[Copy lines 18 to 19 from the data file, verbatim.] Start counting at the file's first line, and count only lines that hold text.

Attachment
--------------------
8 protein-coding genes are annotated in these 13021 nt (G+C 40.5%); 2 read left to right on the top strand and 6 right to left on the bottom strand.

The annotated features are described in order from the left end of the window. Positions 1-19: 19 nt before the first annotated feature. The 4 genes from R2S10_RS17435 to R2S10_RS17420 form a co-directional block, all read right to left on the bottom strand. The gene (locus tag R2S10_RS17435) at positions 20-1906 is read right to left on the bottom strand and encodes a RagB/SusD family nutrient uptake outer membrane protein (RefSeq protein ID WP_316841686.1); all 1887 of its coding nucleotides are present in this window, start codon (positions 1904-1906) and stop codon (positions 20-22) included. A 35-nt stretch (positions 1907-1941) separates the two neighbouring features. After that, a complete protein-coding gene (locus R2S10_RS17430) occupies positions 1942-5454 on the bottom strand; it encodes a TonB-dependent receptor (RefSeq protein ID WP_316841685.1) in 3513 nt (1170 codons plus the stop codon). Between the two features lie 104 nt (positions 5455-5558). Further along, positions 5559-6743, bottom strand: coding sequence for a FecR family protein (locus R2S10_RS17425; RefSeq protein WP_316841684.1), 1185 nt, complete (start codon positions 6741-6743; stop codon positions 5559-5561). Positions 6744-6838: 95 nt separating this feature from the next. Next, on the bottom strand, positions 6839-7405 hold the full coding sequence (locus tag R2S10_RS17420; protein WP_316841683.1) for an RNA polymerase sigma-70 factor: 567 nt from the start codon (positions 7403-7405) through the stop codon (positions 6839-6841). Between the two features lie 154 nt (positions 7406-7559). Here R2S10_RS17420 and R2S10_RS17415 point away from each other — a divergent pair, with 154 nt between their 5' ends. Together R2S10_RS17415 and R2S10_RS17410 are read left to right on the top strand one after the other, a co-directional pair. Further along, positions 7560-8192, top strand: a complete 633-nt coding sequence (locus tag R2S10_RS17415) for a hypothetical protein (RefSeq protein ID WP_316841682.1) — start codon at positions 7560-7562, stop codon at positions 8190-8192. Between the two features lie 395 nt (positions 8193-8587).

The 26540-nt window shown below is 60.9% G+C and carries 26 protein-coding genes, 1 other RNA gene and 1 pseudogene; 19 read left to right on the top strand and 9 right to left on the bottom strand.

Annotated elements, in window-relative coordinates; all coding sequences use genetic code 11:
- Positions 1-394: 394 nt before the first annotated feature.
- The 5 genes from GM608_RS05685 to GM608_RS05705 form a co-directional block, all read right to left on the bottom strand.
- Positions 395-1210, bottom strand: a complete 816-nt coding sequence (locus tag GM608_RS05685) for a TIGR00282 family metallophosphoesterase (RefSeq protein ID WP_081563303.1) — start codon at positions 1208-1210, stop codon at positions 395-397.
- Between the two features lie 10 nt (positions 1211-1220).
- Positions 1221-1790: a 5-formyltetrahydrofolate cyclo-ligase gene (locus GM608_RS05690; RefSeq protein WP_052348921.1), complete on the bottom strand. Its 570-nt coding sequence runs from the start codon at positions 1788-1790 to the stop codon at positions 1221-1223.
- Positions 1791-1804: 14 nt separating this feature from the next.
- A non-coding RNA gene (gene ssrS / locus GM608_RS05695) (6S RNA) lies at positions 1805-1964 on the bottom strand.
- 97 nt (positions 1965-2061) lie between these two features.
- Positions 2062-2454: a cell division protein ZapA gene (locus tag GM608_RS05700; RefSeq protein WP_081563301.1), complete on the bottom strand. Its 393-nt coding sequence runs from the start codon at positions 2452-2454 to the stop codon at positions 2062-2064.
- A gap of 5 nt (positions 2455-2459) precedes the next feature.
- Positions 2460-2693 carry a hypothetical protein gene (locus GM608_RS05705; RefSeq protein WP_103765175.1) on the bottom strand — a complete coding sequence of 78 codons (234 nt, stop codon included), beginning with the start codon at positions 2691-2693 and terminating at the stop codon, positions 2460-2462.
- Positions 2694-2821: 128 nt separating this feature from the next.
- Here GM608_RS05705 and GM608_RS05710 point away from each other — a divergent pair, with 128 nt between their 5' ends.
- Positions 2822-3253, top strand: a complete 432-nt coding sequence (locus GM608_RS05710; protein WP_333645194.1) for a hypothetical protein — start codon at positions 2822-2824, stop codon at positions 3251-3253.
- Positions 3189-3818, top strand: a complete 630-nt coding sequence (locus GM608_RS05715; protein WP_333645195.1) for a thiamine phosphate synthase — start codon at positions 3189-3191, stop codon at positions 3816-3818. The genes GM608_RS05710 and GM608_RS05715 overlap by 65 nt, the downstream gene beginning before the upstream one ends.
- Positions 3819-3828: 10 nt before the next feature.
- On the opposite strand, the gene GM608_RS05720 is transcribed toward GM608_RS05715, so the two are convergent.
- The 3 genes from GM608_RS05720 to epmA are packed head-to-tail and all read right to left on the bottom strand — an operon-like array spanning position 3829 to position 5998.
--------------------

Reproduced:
- Positions 2822-3253, top strand: a complete 432-nt coding sequence (locus GM608_RS05710; protein WP_333645194.1) for a hypothetical protein — start codon at positions 2822-2824, stop codon at positions 3251-3253.
- Positions 3189-3818, top strand: a complete 630-nt coding sequence (locus GM608_RS05715; protein WP_333645195.1) for a thiamine phosphate synthase — start codon at positions 3189-3191, stop codon at positions 3816-3818. The genes GM608_RS05710 and GM608_RS05715 overlap by 65 nt, the downstream gene beginning before the upstream one ends.